1. Interesting Jools. I have similar thoughts myself but when I go back and change verbs to make them as immediate as possible, I run into problems at times. For example if you write in a past tense in your novel, as is usually the case, and you describe something that a character did many years before that point in time, it is technically difficult to avoid some quite undesirable tenses, such as ‘he had tried to overthrow the government, but failed’, meaning he had done this at some previous point, but was no longer doing it at the point at which your story is written. If you say ‘he tried to overthrow the government’, it makes it sound as if that is happening at that point in your story; you lose the sense of the past within the story. The worst is when you end up with a construction such as ‘she had had to call five times before she could leave a message’. Assuming you can’t get round it by using a more immediate tense, you are left with the ungainly ‘she had had to call’. Is it the pluperfect? I have read that you can get round it by using this construction a couple of times, which allows the reader to get into the fact that you are relaying past events, i.e. ones that took place before the novel’s storyline, and then switch into the usual immediate past tense. This would be called the preterite in Spanish – is the same name used in English? However, while this sometimes seems to work, I’m not sure it always solves the problem. I’ve also seen the idea of using e.g. ‘she’d had to call’ to make it more snappy than ‘she had had to call’. But I agree overall that it is best to use the more immediate tense possible. I would be interested in your views on what is best to do when it is not possible.

    1. Tracy, thanks for your comment, and I absolutely agree with you – it’s a problem. I’ve also been advised that you can use ‘had’ once or twice to get the reader into the past perfect, and then use the simple past.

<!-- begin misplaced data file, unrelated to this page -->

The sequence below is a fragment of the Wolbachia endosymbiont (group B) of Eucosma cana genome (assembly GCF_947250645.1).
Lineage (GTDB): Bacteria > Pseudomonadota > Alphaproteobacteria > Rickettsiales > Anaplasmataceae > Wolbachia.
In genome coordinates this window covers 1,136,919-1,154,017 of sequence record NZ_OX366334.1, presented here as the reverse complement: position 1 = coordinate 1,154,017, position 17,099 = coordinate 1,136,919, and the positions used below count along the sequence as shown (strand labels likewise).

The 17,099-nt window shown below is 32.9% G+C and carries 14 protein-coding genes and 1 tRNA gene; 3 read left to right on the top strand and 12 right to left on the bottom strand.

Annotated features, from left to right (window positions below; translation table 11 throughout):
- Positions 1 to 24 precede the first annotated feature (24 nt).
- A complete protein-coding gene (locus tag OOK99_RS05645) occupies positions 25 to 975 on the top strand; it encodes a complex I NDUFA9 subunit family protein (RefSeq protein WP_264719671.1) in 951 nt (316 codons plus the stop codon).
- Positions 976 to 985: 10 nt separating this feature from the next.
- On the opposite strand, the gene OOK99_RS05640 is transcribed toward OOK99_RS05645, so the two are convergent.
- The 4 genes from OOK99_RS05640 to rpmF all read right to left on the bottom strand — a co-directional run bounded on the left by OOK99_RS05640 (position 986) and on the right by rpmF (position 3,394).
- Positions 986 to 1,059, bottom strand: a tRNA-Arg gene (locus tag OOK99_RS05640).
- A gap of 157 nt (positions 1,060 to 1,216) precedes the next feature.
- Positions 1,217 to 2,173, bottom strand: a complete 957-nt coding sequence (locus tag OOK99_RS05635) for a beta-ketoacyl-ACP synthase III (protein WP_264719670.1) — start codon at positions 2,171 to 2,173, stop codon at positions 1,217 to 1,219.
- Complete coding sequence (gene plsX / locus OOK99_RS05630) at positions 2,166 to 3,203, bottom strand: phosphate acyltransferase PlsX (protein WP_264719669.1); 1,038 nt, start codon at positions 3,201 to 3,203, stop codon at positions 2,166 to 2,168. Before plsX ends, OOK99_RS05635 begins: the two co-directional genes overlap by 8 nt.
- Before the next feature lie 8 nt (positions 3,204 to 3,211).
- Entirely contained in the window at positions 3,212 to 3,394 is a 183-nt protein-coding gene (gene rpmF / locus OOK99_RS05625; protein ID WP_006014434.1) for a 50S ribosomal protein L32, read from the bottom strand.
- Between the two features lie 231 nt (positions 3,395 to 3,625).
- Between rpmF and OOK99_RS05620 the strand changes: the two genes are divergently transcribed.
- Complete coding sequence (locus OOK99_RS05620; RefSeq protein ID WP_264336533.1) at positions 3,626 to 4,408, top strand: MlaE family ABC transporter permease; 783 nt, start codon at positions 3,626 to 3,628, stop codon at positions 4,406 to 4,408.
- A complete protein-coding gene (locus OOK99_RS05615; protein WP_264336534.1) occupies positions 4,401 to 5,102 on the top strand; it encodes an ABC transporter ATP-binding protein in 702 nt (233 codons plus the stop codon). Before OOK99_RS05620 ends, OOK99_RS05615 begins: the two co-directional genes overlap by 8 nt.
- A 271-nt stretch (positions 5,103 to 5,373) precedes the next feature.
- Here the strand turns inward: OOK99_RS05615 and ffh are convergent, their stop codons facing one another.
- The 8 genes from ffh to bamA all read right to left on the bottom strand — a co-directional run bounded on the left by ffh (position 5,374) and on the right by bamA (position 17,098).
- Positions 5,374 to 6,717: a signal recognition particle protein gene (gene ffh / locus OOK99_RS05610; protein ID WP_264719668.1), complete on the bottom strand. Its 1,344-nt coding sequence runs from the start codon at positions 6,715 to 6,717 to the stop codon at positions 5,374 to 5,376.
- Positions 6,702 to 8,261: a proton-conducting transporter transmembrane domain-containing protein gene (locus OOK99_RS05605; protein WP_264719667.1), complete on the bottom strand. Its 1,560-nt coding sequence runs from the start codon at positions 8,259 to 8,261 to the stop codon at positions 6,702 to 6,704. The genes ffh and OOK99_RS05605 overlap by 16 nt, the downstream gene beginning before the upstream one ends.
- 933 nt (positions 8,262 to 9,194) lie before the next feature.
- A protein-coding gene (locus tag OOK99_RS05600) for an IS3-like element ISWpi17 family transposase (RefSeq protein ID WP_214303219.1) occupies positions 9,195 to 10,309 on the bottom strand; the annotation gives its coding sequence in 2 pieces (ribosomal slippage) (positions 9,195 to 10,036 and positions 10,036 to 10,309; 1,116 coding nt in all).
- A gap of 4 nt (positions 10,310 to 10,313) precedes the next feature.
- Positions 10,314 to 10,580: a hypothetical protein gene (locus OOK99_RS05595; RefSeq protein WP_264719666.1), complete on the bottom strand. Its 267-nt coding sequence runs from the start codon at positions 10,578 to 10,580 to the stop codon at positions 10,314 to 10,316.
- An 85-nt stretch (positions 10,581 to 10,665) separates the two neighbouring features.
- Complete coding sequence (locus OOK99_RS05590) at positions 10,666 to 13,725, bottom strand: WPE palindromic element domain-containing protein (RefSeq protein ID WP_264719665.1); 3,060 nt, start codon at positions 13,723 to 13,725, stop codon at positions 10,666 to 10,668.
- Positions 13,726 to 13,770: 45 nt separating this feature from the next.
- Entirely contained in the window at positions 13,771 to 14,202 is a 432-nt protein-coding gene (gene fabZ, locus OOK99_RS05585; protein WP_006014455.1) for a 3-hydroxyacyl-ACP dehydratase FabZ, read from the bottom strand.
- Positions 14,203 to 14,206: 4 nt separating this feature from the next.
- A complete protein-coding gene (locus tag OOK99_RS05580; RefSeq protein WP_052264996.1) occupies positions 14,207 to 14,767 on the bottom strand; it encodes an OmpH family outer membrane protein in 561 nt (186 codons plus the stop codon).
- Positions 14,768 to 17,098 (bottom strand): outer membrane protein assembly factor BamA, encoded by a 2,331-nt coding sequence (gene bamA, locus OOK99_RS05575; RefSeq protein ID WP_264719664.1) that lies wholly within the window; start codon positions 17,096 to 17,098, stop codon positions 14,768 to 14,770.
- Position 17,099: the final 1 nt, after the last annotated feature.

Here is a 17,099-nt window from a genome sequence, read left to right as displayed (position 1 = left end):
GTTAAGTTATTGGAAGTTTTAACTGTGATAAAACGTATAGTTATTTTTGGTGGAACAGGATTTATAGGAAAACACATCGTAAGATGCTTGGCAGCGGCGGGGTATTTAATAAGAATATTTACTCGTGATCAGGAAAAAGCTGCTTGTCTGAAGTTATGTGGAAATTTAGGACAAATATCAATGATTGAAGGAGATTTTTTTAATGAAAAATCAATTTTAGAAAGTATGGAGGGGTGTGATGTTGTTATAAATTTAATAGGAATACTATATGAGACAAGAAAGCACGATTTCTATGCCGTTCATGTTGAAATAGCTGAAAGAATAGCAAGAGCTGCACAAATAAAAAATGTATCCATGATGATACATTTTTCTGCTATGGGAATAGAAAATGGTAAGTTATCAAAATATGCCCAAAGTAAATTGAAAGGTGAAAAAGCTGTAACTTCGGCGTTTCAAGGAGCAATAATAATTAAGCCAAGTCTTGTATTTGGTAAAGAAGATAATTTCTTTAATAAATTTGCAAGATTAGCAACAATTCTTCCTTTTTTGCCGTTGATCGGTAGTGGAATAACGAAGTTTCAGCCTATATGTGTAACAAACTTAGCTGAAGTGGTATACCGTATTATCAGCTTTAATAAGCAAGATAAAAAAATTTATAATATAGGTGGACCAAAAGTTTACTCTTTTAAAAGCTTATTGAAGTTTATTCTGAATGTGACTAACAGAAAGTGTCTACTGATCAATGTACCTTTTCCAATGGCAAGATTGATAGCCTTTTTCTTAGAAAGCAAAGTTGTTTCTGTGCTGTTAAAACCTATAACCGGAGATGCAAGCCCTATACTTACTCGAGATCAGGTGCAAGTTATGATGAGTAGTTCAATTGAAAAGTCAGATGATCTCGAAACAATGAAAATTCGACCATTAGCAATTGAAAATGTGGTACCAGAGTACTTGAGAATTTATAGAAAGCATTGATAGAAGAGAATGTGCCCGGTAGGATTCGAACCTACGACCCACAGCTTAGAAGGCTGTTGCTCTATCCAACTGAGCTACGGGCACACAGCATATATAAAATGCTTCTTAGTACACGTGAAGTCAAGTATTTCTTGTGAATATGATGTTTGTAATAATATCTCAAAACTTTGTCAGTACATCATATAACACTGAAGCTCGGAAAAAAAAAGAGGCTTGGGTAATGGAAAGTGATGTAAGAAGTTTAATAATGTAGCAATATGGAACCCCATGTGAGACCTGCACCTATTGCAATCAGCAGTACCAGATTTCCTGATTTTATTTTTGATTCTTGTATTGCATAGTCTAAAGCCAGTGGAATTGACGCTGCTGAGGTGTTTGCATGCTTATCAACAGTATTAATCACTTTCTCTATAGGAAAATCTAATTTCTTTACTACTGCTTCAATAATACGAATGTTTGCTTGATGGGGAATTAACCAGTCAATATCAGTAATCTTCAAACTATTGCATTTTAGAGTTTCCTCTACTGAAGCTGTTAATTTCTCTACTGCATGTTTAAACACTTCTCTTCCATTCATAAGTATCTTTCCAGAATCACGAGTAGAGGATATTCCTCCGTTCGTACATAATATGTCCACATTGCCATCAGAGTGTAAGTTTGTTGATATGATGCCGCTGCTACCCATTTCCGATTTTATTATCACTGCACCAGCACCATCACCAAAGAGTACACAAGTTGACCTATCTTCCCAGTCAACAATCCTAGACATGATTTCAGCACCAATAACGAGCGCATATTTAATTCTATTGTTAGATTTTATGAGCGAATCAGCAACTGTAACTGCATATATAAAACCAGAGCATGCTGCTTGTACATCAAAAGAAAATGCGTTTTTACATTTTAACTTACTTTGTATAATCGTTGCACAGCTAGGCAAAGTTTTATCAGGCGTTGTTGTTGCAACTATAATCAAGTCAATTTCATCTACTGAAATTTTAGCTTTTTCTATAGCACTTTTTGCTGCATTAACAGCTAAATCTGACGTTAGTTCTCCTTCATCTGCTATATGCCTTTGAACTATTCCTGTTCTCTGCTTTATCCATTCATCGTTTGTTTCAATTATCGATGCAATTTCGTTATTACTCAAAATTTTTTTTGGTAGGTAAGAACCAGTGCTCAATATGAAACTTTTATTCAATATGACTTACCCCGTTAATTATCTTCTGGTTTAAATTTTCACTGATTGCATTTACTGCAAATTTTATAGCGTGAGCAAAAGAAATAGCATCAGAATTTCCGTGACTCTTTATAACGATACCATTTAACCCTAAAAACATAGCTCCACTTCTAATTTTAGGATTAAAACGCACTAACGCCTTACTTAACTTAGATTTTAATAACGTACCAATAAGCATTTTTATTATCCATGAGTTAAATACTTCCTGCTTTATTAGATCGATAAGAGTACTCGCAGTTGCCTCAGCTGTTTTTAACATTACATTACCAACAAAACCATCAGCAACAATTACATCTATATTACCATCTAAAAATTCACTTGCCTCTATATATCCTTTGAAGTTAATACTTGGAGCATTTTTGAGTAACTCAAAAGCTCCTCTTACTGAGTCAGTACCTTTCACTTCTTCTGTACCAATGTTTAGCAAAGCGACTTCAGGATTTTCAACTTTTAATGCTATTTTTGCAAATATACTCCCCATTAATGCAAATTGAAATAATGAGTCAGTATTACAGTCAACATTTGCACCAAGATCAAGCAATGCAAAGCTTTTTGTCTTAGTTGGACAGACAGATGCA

The learning for me regarding the more awkward past tenses is that where I can change the tense to bring the reader ‘into the moment’, it strengthens the narrative. Once it was pointed out to me how liberally my writing was scattered with these clunkers, I could see the difference it made. In running with more than one POV in my slowly developing narrative, parts of the same scene may be viewed from more than one angle. Thus a little repetition is unavoidable and the temptation is to bring the reader up to the moment with POV2, with a quick summation in those less engaging tenses (eg, the para about Henry at the bar in my post). I think the message is, avoid wherever possible, assuming you want to unfold the story in such a way as to keep the reader in the middle of the action.

      As far as your example, ‘she had had to call five times before…’ – what about taking the reader back into the moment? ‘She dialled the number… hung up…. dialled again, and again… On the fifth attempt… blah….’

      The issue of addressing aspects of a character’s back-story in a dynamic way opens another can of literary worms, and ventures into the realms of show-not-tell. And these things all make me wonder what on earth I was thinking of, taking on the challenge of writing ‘my first novel’. What a party!

  2. This is another good reason to support ditching the past perfect tense once a flashback is established–makes the action (even though it occurred in the remote past) more immediate.